Pallister's emotional plea to stay apart during the holidays resonates — but less so in Manitoba
'It is an act of love,' MSNBC host says of Pallister's orders, but some Manitobans say praise is misguided
What do American cable news anchors, the frontman of Kiss and a former NBA player have in common?
They all fawned over Premier Brian Pallister's impassioned plea this week for Manitobans to stay apart during the holidays.
MSNBC host Joe Scarborough was among the television personalities and celebrities to effusively praise the premier for trying to contain the spread of COVID-19.
"It is an act of responsibility," Scarborough said on Morning Joe Friday of Pallister's address, "and yes, I will say it, it is an act of love."
Yet many Manitobans feel that celebrating Pallister's statement is misguided.
In fact, a viral tweet from former basketball player Rex Chapman was deleted Thursday night, perhaps a result of the Manitobans who told him the recognition wasn't warranted.
WATCH | 'I'm the guy who's stealing Christmas to keep you safe':
The newfound attention for Pallister stems from his media briefing on Thursday. In a clip which later circulated online, the premier acknowledged the near-lockdown he's imposed to get COVID-19 numbers under control.
"I will do what I believe is right, and right now we need to save lives," Pallister said.
"If you don't think that COVID's real right now, you're an idiot. You need to understand that we're all in this together. You cannot fail to understand this,"
He said he recognizes the decisions he makes are preventing Manitobans from enjoying the holidays.
Then he got choked up and said, "I'm the guy who's stealing Christmas to keep you safe. Because you need to do this now."
Pallister's message has now been watched millions of times.
In addition to Chapman, Kiss frontman Paul Stanley and musician Richard Marx were among those who shared Pallister's emotional message on social media.
Meanwhile, CNN anchor Brianna Keilar described Pallister's tone as being in stark contrast to U.S. President Donald Trump, who she said has ignored the rising death toll from COVID-19.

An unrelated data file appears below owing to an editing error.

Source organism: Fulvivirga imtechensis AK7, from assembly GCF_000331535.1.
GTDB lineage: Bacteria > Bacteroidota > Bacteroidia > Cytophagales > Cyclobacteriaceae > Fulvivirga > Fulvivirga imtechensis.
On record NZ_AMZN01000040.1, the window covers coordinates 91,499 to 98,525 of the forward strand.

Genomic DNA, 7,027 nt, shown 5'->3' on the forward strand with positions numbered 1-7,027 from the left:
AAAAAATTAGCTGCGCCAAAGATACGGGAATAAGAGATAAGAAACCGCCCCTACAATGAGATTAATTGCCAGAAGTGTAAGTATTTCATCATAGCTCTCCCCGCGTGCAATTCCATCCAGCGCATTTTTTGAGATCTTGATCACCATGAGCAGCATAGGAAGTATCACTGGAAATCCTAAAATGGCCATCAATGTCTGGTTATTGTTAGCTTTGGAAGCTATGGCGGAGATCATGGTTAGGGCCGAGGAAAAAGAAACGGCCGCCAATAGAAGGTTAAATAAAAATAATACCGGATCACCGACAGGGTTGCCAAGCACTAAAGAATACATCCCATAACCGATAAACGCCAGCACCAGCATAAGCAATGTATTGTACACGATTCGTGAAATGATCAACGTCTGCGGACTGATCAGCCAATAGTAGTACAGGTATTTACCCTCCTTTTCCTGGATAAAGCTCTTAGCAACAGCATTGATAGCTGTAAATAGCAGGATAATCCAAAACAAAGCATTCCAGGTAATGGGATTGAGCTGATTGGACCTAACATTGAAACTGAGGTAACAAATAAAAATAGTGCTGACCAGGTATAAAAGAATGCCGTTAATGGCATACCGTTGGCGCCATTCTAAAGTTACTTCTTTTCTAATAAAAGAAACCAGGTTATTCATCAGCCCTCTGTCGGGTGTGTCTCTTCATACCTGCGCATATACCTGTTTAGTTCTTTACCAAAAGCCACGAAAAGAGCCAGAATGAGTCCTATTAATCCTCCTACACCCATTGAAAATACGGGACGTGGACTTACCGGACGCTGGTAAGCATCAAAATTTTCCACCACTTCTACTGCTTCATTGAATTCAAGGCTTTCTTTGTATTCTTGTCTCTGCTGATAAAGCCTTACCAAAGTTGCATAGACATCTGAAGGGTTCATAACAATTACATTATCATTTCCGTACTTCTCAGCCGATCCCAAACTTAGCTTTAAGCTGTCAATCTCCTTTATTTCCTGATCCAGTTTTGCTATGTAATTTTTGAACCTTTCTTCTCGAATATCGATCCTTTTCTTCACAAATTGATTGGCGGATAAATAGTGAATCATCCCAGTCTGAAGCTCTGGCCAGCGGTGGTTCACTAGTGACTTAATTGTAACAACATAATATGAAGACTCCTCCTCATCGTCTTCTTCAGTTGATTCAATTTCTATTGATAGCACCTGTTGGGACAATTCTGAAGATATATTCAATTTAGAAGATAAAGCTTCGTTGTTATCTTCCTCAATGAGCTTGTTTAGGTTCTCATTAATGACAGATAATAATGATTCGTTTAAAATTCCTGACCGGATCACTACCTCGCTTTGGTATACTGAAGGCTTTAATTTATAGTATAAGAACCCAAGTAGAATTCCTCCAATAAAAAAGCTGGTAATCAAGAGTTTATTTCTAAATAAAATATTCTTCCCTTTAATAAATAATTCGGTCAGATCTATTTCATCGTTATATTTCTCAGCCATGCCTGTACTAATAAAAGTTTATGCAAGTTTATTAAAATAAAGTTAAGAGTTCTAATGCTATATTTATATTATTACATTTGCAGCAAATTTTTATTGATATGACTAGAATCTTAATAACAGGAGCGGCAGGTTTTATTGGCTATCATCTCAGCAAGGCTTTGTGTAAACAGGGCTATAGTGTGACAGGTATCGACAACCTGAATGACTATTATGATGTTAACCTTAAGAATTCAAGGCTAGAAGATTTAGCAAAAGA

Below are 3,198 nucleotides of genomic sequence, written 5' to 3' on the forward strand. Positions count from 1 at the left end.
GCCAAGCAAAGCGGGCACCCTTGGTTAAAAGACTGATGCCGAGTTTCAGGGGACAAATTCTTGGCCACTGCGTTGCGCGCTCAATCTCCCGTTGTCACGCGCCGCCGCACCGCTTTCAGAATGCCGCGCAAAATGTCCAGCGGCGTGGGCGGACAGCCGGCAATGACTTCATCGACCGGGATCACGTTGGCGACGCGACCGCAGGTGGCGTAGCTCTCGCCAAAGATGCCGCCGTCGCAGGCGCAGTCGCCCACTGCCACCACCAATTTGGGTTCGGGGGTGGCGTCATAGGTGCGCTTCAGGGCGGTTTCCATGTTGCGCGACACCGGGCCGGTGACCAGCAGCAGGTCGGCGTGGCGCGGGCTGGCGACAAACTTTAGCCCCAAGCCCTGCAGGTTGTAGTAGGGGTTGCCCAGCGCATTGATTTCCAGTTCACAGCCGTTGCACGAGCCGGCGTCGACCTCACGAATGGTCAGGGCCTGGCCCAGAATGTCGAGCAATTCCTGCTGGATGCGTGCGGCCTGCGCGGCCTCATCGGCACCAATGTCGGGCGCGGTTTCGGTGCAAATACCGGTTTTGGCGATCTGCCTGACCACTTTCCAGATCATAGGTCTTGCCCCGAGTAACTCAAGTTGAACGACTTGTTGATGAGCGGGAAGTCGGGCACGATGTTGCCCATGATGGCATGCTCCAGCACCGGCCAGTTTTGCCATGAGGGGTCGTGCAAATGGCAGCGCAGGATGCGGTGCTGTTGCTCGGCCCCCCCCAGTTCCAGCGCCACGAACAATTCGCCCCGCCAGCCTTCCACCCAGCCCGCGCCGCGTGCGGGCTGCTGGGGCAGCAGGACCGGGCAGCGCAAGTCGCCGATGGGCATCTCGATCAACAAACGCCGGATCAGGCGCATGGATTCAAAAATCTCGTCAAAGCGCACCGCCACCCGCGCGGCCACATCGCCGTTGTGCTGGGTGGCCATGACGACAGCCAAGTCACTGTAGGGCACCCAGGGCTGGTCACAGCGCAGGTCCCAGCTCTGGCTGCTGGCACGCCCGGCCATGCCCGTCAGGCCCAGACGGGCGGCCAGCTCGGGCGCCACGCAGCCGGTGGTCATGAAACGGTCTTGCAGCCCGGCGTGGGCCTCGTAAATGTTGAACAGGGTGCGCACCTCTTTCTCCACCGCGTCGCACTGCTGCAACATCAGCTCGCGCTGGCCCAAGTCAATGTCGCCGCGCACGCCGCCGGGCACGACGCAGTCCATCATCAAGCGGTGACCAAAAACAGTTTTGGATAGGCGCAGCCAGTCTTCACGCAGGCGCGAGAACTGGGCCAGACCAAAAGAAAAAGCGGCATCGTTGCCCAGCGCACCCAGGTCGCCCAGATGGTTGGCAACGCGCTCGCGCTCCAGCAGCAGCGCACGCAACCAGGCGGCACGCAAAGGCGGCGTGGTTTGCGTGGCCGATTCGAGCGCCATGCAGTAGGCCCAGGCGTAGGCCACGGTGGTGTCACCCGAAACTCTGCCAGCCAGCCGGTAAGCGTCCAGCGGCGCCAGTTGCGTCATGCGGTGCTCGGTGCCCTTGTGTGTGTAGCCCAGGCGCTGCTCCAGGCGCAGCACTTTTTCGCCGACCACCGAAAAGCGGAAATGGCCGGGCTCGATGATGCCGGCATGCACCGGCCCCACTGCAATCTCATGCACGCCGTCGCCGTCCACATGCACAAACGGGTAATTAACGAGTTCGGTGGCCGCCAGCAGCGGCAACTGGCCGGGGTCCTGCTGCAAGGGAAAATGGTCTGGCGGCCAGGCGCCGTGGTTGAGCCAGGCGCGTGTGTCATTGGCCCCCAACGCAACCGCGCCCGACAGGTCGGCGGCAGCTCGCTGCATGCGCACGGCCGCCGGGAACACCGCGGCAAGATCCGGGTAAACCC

this is leadership <a href="https://t.co/immQePFXIw">pic.twitter.com/immQePFXIw</a>—@brooklynmutt
At first blush, there is a lot to like in Pallister's statement, said Samanta Krishnapillai, the founder of the On COVID-19 Project to reach young Canadians with public health messaging.
"I think it's because we often don't see politicians being that candid and raw," she said from Markham, Ont.
Krishnapillai, a master's student in health information science at Western University in London, Ont., said it was refreshing to hear a political leader demand his constituents step up and acknowledge the sacrifices needed from them.
"It was like exactly what needed to be said."
But as she has learned, many Manitobans disapprove of the Pallister government's response to the pandemic.
5 minutes of emotion not enough: Saunders
"I think we can appreciate that emotion," said Kelly Saunders, associate professor of political science at Brandon University, of the viral moment.
"On the other hand, as I said, five minutes of emotion does not make up for nine months of inadequate planning."
Critics have panned the government for trying to restart the economy in the summer at the expense of preparing for the second wave of the pandemic.
This week, an Angus Reid poll suggests Pallister ranks last among Canadian provincial leaders in popularity, with only 32 per cent of survey respondents approving of his job.
"He seems to be presuming that Manitobans are upset because, you know, we can't go shopping or we somehow feel that he's stealing Christmas or that we're mad at him for having to impose these restrictions," Saunders said.
Rather, she said, Manitobans feel the government didn't move fast enough. The province implemented a near-lockdown last month while it already faced the country's worst infection rate.
Krystl Keffer, a pharmacy employee in Winnipeg, said Pallister doesn't deserve kudos for getting emotional on camera.
"People who don't live here and haven't seen first-hand sort of what's happening, they're all cheering him as an example," Keffer said. "It just feels really fake and kind of offensive."
Some Manitobans, however, feel his message resonated.
"He touched a nerve with me yesterday because I felt that he honestly, for a brief moment, showed his true self," said Phyllis England, a former federal government employee in Brandon.
"To see him cry on the video was very moving," added Adrienne Bomback, a retired bank employee in Winnipeg.
"That made me realize, he really feels this," she said. "He really feels that he has to deliver this message, and it's not a good one."
Bomback said she hopes Manitobans follow Pallister's message and take the virus seriously.
WATCH | Pallister's plea goes viral: